Next the SCOV rejects the father’s claim that the child could not be CHINS because she was living with the grandmother when the petition was filed. The SCOV explains that the question of whether a child is without the proper care necessary for his or her well being is a question of fact, and that the trial court’s findings of fact supported the conclusion that the child was CHINS.
The father’s evidentiary challenges were rejected, with the SCOV pointing to the (admissible) evidence elicited from the social worker and the grandmother regarding the father’s history of drug problems, chronic homelessness, and failure to follow through on DCF recommendations. The SCOV concluded that these facts were sufficient to support the CHINS finding, that the State was not required to prove actual harm, and that the court could rely on common sense to reach the conclusion that the father’s drug habit could pose a risk to the child. The father’s instability and inability to follow recommendations enhanced that risk.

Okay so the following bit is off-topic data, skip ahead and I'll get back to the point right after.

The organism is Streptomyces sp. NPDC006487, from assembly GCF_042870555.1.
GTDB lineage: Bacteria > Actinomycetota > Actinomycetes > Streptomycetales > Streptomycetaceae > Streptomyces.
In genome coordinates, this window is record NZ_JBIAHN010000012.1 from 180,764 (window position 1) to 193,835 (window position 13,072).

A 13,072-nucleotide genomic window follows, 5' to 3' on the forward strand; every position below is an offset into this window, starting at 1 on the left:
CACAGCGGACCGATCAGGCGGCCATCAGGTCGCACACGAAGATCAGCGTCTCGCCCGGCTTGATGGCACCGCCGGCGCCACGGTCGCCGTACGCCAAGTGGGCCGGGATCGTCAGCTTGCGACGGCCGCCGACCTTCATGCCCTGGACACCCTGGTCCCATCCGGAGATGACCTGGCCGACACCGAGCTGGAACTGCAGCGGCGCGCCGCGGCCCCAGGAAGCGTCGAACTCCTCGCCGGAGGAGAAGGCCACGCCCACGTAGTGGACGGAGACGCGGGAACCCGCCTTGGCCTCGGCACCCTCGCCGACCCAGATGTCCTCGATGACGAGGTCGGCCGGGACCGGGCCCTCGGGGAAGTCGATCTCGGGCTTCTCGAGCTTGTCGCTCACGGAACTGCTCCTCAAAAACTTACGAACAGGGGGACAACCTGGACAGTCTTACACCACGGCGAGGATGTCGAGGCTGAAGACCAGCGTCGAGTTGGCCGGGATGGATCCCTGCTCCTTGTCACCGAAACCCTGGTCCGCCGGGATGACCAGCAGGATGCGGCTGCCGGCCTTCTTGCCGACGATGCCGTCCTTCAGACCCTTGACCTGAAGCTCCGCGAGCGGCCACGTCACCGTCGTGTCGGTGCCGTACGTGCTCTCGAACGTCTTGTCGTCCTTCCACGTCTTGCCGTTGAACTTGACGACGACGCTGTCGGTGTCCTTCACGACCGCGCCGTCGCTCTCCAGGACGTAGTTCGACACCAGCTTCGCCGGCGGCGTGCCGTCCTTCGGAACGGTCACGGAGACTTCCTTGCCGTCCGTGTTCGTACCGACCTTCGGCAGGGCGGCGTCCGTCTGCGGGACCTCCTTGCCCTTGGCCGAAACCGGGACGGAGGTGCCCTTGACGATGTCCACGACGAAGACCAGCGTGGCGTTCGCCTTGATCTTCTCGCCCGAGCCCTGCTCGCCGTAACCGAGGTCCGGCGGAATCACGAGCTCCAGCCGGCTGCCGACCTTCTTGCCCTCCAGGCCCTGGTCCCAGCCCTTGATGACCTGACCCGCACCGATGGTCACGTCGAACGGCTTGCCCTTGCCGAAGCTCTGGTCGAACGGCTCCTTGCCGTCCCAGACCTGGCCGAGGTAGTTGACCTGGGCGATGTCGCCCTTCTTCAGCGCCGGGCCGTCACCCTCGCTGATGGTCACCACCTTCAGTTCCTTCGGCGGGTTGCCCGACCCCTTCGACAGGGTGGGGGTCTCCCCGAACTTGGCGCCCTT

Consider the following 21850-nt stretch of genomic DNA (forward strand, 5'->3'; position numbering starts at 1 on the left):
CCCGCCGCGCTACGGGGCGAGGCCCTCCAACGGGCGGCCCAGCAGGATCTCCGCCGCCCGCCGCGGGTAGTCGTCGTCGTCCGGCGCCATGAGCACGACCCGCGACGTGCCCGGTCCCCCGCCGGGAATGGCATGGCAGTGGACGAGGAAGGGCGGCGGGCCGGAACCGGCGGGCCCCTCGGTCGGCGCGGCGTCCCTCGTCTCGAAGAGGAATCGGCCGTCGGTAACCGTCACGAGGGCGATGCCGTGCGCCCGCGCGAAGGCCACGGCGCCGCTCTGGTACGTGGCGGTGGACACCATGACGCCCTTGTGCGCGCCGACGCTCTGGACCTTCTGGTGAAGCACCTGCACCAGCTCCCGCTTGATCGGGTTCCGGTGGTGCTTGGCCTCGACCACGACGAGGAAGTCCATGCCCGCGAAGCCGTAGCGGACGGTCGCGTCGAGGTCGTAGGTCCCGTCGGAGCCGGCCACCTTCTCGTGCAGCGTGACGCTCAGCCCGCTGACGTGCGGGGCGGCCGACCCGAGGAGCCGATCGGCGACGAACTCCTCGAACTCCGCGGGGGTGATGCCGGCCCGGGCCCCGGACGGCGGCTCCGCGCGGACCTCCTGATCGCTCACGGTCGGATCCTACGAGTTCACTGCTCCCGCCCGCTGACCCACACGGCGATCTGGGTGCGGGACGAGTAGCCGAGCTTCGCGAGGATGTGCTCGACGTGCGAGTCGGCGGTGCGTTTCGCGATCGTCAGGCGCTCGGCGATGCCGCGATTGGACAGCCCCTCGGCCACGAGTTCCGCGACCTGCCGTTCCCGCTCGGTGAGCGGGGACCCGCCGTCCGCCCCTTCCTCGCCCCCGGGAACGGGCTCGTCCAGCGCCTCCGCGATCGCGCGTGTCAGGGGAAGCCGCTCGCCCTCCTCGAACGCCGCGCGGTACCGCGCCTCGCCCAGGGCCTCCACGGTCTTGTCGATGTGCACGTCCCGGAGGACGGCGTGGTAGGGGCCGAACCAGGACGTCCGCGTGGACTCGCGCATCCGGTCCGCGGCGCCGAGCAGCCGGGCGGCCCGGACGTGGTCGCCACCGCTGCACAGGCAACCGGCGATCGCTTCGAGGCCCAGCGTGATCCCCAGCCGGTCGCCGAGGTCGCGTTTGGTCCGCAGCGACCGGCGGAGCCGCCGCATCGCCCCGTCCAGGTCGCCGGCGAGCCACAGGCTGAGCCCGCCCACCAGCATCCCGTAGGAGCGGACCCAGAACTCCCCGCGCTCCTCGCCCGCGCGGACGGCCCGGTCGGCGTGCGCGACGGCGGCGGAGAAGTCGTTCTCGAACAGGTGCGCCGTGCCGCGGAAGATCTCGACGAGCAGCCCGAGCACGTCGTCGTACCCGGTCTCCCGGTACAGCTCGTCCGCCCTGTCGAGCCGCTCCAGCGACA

Two Justices—Robinson and Skoglund—dissented in this case, writing that the evidence had not established that L.M. was actually at risk or without adequate care as a result of the father’s shortcomings. The dissent asserts the State failed to establish that the father was unable to meet the child’s day-to-day needs, that the child had ever been placed in an unsafe or unhealthy position as a result of the father’s drug and housing problems, or that the child had ever not been cared for during the day due to the parents’ failure to place her in daycare as recommended by DCF. Given the important nature of the parent-child relationship, the dissent concludes that individualized evidence must be required for the State to interfere.